Brett rejects materialism and wants to preserve the feminine mystique that combat might destroy
During the inaugural episode of Nationalist Public Radio, the round table (Everitt, Brett, Roderick, and Peter) meets to introduce your new source of news and entertainment in The Current Year™, NPR! We discuss what we see NPR as being, who we are, and a myriad of other topics. Specifically, we discuss what the Alt-Right is and how we each view it, we examine questions of history and culture, as well as straying down the path of biological determinism.
Below is an outline with the highlights from the show (as well as links to articles and books referenced) and we’ll see you next time!
0:00 – You are Now Listening to Nationalist Public Radio!
By facing the darkness of life directly and allowing the cold wind of the abyss to lick our faces, nihilism creates acceptance of the world as it is, and then embarks on a search for meaning that is not “social meaning” because it is interpreted according to the individual based on the capacity of that individual. Nihilism is esoteric in that it rejects the idea of a truth that can be communicated to everyone, but by freeing us from the idea that whatever truths we encounter must include everyone, allows for lone explorers to delve deeper and climb higher, if they have the biological requirements for the mental ability involved.
For this reason, nihilism is transformative. We go into it as equal members of the modern zombie automaton cult, convinced that there is objective truth and we have subjective preferences. We come out realizing that our preferences are entirely a function of our abilities and biology, and that “objective” truth is as much an idol as the Golden Calf of Moses’ time: a fiction and consensual reality created to keep a troupe of slightly smarter than average monkeys working together.
Its most interesting part however may be its clarity on the idea of nihilism as a different method of finding reality than the intermediaries and symbolic realities normally chosen by humans:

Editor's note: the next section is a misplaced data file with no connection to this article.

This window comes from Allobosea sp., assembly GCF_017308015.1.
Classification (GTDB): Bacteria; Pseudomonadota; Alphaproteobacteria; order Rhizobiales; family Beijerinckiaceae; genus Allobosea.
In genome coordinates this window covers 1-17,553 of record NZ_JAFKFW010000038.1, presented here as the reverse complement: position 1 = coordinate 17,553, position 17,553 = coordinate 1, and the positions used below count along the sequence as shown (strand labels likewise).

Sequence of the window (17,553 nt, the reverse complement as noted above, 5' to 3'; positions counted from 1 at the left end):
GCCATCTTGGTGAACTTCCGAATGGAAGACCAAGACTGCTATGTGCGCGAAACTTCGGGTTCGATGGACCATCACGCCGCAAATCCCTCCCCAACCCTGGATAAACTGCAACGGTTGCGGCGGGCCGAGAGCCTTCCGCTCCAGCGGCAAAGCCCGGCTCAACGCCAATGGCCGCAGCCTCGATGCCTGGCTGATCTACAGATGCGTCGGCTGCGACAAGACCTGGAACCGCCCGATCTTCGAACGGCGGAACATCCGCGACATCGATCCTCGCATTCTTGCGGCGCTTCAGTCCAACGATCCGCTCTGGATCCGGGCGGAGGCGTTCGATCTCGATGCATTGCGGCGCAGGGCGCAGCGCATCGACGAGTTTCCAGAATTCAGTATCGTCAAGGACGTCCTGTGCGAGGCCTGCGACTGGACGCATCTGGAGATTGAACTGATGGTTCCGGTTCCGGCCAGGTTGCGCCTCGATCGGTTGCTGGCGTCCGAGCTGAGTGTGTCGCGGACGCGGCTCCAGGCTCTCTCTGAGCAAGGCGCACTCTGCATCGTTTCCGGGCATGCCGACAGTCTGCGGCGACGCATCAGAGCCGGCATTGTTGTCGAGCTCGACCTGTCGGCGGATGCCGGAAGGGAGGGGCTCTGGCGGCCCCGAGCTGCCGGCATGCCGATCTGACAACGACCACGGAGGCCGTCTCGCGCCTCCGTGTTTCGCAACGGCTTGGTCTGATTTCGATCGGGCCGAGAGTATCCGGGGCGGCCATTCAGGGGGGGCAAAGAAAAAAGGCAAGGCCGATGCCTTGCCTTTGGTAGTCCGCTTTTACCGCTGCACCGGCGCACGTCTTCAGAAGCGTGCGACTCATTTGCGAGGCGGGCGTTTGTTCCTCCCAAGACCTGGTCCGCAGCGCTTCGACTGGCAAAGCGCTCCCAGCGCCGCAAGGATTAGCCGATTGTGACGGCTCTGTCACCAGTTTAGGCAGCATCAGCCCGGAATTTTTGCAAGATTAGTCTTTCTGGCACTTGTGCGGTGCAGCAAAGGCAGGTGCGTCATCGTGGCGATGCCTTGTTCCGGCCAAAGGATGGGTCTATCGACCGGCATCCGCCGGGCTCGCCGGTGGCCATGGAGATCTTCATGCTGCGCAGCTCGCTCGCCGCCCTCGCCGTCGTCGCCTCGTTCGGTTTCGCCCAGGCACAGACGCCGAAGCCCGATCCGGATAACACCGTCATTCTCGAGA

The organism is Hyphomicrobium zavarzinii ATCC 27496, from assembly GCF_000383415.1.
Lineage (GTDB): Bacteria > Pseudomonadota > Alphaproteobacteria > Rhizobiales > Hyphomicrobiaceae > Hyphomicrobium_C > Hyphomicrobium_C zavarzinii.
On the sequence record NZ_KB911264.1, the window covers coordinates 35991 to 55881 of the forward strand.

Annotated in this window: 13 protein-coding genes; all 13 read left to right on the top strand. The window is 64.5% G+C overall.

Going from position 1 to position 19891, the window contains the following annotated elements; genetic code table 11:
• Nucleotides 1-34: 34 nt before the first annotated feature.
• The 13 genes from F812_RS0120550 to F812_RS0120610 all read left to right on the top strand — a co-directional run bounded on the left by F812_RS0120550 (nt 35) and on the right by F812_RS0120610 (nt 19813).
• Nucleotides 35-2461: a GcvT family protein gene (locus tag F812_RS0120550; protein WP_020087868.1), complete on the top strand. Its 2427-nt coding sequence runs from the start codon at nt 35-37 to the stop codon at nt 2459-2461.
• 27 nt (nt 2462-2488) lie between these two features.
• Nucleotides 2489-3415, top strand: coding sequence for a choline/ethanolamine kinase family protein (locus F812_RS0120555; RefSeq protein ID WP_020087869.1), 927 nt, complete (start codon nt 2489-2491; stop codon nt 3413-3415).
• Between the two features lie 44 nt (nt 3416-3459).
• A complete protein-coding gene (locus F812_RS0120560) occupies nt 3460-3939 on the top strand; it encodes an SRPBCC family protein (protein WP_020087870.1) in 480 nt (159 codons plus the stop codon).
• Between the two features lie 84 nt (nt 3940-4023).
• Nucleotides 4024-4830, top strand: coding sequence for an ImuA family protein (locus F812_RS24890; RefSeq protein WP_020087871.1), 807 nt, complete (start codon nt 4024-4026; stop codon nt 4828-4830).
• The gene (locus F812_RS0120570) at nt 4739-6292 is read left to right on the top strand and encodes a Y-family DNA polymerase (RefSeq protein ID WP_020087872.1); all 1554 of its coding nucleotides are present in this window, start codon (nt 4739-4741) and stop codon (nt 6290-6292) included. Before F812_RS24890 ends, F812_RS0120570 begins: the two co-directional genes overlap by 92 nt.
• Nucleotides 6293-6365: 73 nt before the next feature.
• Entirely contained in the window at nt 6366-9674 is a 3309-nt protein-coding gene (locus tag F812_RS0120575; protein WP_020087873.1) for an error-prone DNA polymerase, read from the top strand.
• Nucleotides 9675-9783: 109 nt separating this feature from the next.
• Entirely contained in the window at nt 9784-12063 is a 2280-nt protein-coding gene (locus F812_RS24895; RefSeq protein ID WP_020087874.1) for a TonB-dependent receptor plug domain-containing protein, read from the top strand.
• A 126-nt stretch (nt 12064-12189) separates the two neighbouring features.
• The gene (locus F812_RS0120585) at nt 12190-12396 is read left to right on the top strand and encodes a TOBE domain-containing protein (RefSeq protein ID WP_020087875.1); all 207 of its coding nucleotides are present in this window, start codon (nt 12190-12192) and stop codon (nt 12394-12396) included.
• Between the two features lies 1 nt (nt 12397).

Nihilism rejects the ideas of universalism, rationalism and empiricism which have ruled the West for centuries. These ideas arise from our social impulses, or the desire to include others as a group and motivate them with what is perceived as objective truth.
Universalism holds that all people are essentially the same, and therefore that values are a matter of respecting the choices of each person, truth is what can be verified in a way a group can understand, and communication relies on words which have immutable meaning. Rationalism supposes that the workings our minds can tell us what is true in the world without testing, and implies universalism, or that the workings of our minds are all the same. Empiricism, now linked to its cousin logical positivism, states that truth is only found in observable and testable, replicable observations.
Apparently this section has generated the most reaction:
Do you have hope for the future? If so why?
There is always hope. Humans can change themselves, or at least some can, and they tend to influence others by their natural leadership abilities. Right now, every Leftist policy is failing at once, and so history will force us to make a change. In my view, it will shift toward the vision of futurism and not the old, tired, and failed system of liberal democracy.
You may also notice that we have a new site design. This arose from practical concerns — how to make the text more readable, work around some technical glitches and support mobile devices — but also as an upgrade to our aging three-year-old site design. There will be minor corrections over the next few weeks as there always are, but if you spot something that has gone wrong, please mention it.